Using the Agile Roadmap to Value to Manage Project Scope

The agile Roadmap to Value provides a good way to look at scope management throughout an agile project. The scrum team manages product scope — all the features and requirements a product includes and project scope — all the work involved in creating a product —in different ways at each stage of the project:

  • Stage 1 — Vision: The product vision statement is the first step in establishing project scope. The product owner is responsible for ensuring that all members of the project team know the product vision statement and that everyone on the project team interprets the statement correctly.

  • Stage 2 — Product Roadmap: During product roadmap creation, the product owner refers back to the vision statement and ensures that features fit the vision statement. As new features materialize, the product owner needs to understand those features and clearly communicate their scope to the development team and stakeholders.

  • Stage 3 — Release Planning: During release planning, the product owner needs to determine a release goal and select only the scope that supports that goal.

  • Stage 4 — Sprint Planning: During sprint planning, the product owner needs to ensure that the scrum team understands the release goal and plans each sprint goal based on that release goal. The product owner also selects only the scope that supports the sprint goal. The product owner also ensures that the development team understands the scope of the individual user stories selected for the sprint.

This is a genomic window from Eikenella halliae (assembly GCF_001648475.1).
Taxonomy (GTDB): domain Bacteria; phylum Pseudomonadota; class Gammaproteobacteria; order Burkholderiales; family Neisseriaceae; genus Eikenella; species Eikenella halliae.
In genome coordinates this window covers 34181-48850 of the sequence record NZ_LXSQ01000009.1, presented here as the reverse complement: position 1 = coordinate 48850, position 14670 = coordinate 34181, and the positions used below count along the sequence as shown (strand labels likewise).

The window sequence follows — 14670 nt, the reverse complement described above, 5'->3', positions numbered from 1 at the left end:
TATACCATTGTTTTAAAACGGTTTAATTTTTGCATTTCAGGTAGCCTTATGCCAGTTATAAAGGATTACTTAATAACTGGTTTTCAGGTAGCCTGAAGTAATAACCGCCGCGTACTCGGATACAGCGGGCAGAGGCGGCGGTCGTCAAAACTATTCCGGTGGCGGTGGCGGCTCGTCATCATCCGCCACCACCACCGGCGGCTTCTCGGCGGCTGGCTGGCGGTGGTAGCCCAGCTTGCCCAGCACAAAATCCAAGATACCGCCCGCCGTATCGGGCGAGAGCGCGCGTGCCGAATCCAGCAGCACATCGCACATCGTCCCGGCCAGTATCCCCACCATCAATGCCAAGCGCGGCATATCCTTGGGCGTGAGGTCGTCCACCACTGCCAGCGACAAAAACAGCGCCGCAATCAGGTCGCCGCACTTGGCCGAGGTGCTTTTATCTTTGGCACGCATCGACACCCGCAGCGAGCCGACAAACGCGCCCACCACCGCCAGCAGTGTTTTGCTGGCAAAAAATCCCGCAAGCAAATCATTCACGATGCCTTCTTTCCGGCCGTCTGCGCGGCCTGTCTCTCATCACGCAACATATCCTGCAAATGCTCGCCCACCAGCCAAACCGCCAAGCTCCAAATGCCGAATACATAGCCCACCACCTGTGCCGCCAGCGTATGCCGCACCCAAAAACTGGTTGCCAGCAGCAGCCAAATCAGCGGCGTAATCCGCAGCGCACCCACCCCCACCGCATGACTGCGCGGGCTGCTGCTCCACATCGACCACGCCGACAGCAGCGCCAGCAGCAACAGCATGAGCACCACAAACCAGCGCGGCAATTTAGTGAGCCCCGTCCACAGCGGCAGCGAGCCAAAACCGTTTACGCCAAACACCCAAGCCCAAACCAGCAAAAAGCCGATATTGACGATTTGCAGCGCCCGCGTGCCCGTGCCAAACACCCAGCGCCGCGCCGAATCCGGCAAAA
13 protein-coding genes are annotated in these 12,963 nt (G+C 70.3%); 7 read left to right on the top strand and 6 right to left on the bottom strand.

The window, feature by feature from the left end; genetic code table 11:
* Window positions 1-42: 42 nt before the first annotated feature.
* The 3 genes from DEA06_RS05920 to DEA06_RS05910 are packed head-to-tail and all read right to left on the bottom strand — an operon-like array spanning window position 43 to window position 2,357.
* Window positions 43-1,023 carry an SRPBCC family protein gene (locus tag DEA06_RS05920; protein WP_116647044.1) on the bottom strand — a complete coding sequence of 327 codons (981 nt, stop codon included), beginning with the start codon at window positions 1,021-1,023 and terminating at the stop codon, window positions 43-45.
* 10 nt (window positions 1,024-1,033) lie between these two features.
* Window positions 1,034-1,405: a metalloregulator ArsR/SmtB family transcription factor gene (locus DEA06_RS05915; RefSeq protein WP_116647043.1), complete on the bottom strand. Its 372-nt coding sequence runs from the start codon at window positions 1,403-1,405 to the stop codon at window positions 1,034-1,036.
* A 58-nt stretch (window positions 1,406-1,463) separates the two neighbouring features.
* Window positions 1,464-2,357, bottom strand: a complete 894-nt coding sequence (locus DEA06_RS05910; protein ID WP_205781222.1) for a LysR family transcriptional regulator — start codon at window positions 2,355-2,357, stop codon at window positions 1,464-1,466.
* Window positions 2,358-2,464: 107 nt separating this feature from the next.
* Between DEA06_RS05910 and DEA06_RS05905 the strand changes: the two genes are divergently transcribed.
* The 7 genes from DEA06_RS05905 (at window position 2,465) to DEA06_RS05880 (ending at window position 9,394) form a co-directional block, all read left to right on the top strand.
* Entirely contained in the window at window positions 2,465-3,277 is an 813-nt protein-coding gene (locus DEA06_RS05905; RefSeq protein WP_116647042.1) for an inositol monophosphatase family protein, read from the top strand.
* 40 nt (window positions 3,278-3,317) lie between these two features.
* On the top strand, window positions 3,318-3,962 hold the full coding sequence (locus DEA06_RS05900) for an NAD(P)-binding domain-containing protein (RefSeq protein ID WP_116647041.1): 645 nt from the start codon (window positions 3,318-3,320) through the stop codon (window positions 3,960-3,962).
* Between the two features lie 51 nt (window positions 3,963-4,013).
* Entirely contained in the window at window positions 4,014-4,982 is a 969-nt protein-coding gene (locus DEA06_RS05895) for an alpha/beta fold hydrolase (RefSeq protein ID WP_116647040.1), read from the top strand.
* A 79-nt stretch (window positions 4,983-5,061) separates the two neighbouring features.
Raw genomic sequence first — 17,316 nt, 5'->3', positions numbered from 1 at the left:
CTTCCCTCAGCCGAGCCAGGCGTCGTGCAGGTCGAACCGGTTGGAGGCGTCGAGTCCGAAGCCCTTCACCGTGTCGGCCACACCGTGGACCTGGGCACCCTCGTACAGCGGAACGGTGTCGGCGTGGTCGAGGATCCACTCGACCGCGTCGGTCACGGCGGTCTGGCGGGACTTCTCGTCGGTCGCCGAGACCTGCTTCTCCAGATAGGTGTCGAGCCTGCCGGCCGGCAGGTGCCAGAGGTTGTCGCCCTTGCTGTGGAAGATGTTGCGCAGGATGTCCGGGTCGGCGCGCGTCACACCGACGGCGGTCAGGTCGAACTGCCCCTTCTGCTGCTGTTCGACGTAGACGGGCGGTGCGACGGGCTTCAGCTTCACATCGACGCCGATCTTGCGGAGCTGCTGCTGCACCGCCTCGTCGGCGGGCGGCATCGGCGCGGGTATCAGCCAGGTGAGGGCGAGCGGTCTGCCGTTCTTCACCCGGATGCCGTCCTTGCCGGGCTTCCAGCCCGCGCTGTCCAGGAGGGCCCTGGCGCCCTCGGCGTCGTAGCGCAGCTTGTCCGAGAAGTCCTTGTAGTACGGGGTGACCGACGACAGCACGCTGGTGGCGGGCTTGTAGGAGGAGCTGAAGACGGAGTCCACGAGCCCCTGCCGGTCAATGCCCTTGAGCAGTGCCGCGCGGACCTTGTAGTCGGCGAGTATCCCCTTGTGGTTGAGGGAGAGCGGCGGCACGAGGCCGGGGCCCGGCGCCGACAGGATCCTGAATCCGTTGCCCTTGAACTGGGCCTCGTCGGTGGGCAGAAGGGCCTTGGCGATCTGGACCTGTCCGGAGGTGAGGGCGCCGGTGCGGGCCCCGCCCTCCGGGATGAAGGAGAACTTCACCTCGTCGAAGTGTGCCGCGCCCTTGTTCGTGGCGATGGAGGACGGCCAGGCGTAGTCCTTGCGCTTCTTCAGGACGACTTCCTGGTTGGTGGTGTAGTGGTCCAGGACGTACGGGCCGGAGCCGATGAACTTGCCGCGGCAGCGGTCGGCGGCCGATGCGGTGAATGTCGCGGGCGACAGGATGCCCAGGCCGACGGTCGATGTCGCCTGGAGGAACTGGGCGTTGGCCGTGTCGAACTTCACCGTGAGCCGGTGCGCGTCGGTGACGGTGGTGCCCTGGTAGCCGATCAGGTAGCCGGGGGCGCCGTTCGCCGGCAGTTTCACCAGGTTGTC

• Stage 5 — Daily Scrum: The daily scrum meeting can be a launching point for scope change for future sprints. The daily scrum meeting is a focused, 15-minute meeting for the development team to state three things: the preceding day's completed work, the scope of work for the coming day, and any roadblocks the development team may have. However, the three subjects of the daily scrum often reveal larger opportunities for scope changes.

  • When topics come up that warrant a bigger discussion than the time and format of the daily scrum meeting allows, a scrum team can decide to have an after-party meeting. In the after-party, scrum team members talk about anything, including potential changes, in detail.

  • Stage 6 — Sprint Review: The product owner sets the tone of each sprint review meeting by reiterating the scope of the sprint — the sprint goals that the scrum team pursued and what was completed. It's important, especially during the first sprint reviews, that the stakeholders in the meeting have the right expectations about scope.

    Sprint reviews can be inspiring. When the entire project team is in one room, interacting with the working product, they may look at the product in new ways and come up with ideas to improve the product. The product owner updates the product backlog with new scope based on discussions in the sprint review.

  • Stage 7 — Sprint Retrospective: In the sprint retrospective, the scrum team can discuss how well they met the scope commitments they made at the beginning of the sprint. If the development team was not able to achieve the sprint goal identified during sprint planning, they need to refine planning and work processes to make sure they can select the right amount of work for each sprint. If the development team met their goals, they can use the sprint retrospective to come up with ways to add more scope to future sprints. Scrum teams aim to improve productivity with every sprint.

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